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Syrian protest largest so far, activists say

Yemen military shows restraint in the capital

Police tried to separate antigovernment protesters from government supporters after prayers yesterday in Amman, Jordan. Police tried to separate antigovernment protesters from government supporters after prayers yesterday in Amman, Jordan. (Majed Jaber/Reuters)
April 16, 2011

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BEIRUT — Syrian riot police clashed with protesters in Damascus yesterday, firing tear gas and beating people with batons, while other demonstrations erupted across the country in a marked expansion of a month-long wave of unrest, witnesses said.

Shouting, “Freedom! Freedom!’’ and “National unity, Muslims and Christians,’’ a large crowd marched toward al-Abbasiyeen Square in northern Damascus, where police were blocking access late in the afternoon, witnesses said.

It was the largest day of demonstrations since the uprising here began in mid-March, according to Syrian activists reached via the online Skype service. Activists said up to 100,000 people joined the Damascus march, which began in Douma, outside the city, and picked up more participants as it passed through Harasta, Irbin, Zamalka, and Jobar en route to the capital.

It was impossible to independently confirm the number of protesters because foreign news media have been restricted from reporting in Syria.

Protests also took place yesterday in other cities across the country, including Homs, Latakia, Daraa, Baniyas, and Jassan, as well as in Syria’s Kurdish region, according to activists, who said government forces fired at protesters in Latakia, a city on the coast.

The movement in Syria has been marked by swelling protests and fierce crackdowns by state security forces, who have opened fire on crowds and arrested people en masse.

In recent days, in the most recent of a string of apparent attempts to placate protesters, the government released many of the detainees, and on Thursday it announced a new Cabinet.

Yesterday, the Muslim day of prayer, had been widely anticipated as an indicator of whether the opposition movement would subside or continue to gain steam.

“Today is the biggest ever since it started,’’ said Razan Zaitouneh, a human rights activist and lawyer who was near the square during the protests. “It means that people didn’t respond to the violence of the authorities.’’

— Washington Post

Yemen SANA — More than 100,000 demonstrators returned to the streets of the Yemeni capital yesterday, some chanting for President Ali Abdullah Saleh and, about 2 miles away, many chanting against.

In what has become a weekly ritual, Saleh delivered a speech in front of tens of thousands of supporters following midday prayers.

Many carried banners with pro-Saleh slogans or slurs against the political opposition and Al Jazeera, the satellite news channel. Others climbed to the top of flagpoles and waved Saleh posters.

There were clashes reported in the central city of Taiz between plainclothes government supporters and protesters. More than a dozen protesters were injured by thrown rocks and daggers, according to a local doctor.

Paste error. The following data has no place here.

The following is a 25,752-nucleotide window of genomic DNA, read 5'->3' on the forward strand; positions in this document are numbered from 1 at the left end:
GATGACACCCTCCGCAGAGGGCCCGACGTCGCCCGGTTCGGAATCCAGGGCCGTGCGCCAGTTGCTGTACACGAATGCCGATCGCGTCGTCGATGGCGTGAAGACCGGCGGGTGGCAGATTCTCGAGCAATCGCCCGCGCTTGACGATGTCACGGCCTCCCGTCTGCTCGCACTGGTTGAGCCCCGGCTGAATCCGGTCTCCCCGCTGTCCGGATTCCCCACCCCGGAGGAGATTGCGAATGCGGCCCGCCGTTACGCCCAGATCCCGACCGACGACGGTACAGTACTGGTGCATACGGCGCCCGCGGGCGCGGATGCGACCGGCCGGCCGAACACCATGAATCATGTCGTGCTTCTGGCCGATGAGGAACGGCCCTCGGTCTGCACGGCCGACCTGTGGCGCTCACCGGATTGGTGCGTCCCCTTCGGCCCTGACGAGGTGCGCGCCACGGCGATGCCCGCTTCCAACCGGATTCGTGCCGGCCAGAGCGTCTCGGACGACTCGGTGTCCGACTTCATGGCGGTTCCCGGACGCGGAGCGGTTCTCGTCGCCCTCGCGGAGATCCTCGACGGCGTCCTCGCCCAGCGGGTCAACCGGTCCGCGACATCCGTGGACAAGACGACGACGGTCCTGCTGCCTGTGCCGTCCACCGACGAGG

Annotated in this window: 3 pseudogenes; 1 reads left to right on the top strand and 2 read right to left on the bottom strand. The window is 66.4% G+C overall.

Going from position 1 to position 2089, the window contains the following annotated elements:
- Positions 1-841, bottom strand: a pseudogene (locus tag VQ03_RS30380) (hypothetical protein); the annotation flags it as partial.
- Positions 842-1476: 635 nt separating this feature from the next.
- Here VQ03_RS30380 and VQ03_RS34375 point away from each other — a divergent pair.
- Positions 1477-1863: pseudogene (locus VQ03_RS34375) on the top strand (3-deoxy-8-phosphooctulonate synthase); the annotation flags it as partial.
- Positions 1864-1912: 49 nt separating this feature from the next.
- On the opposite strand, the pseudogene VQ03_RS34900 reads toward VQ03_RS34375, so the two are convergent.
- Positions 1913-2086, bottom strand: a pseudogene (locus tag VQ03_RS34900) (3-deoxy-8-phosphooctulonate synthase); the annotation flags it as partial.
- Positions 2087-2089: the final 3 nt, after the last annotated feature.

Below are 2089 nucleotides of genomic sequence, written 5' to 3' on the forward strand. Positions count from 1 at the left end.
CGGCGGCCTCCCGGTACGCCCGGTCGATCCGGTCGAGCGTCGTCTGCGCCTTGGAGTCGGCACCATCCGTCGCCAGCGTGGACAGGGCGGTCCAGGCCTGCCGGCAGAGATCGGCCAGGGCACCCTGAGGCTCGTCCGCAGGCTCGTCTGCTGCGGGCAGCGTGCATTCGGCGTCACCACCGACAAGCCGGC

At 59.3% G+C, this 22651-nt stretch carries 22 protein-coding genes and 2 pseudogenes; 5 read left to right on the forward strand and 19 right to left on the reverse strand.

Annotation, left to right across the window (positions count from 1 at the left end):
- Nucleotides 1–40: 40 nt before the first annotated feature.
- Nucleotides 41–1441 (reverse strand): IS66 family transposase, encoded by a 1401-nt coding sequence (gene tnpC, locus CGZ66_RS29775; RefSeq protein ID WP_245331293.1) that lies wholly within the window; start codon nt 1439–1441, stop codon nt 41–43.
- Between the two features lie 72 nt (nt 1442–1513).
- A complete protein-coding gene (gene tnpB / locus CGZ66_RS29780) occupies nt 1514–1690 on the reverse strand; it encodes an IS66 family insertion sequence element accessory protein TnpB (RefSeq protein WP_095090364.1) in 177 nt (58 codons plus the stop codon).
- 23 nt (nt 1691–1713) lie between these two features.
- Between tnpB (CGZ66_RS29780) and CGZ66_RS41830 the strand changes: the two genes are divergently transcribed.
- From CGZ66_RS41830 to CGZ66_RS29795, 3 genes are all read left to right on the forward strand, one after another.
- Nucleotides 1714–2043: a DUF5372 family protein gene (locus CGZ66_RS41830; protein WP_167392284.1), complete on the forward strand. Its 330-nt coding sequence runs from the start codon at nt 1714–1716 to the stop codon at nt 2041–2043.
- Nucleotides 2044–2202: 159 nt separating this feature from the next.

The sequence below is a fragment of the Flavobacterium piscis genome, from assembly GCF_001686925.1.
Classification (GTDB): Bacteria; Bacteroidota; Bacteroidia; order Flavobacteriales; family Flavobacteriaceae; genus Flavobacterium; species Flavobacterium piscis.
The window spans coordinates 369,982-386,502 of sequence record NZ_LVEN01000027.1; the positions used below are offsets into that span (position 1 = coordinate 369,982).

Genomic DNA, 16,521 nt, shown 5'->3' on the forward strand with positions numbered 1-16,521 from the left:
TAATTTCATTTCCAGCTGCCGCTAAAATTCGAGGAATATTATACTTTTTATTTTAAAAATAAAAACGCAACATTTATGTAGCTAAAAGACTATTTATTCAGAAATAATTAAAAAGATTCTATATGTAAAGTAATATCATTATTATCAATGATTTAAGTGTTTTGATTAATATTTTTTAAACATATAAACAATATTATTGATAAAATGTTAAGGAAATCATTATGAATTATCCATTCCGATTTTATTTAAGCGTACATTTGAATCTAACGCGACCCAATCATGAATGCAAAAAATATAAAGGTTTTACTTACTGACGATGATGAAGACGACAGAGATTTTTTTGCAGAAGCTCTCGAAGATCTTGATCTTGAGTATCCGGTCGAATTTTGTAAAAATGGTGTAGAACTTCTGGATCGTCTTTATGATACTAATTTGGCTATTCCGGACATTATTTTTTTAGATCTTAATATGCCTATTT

By contrast, the opposing demonstrations in the capital took on a more relaxed — at times, even jovial — feel, a month after government-linked snipers opened fire on antigovernment protesters here, killing 52 people.

The military was notably less present on the streets yesterday than it was in previous weeks.

Even Saleh appeared less defiant, focusing on how, as he put it, the masses “come to these squares to say yes to the constitutional legitimacy, yes to freedom and democracy, yes to Ali Abdullah Saleh, president of this nation.’’

— New York Times

Jordan ZARQA — Hundreds of protesting Islamic hard-liners clashed with supporters of Jordan’s king yesterday, wounding dozens, in the latest move by the extremist movement to assert itself amid the country’s wave of antigovernment demonstrations.

A crowd of about 350 extremist Salafi Muslims faced off with a slightly smaller group of king loyalists in the town of Zarqa. Salafis beat the government supporters with clubs and fists, and the two sides hurled stones at each other, leaving people bloodied on the ground.

The Salafi movement — an ultraconservative version of Islam with an ideology similar to Al Qaeda’s — is banned in Jordan, but it has grown in strength in recent years. Salafis have held a series of rallies in various parts of the country in recent weeks.

Their demonstrations are separate from the 14-week-old wave of antigovernment protests by leftists and more moderate Islamists demanding democratic reforms in the Arab US ally.

— Associated Press

Egypt CAIRO — Egypt’s top prosecutor yesterday ordered deposed President Hosni Mubarak to be moved from a hospital at a Red Sea resort to a military hospital for questioning about the deaths of protesters and allegations of corruption and abuse of power.

Prosecutor General Abdel Maguid Mahmoud did not name the hospital in his announcement, but the Armed Forces International Center, 25 miles north of Cairo, is known to be one of Egypt’s best hospitals. Reporters noticed an unusual number of guards there.

Since his Feb. 11 ouster, Mubarak and members of his family have been under house arrest at their compound in the Red Sea resort of Sharm el-Sheikh.

The 82-year-old Mubarak was taken to a hospital there for unspecified heart problems on Tuesday, the day his questioning began.

— Associated Press

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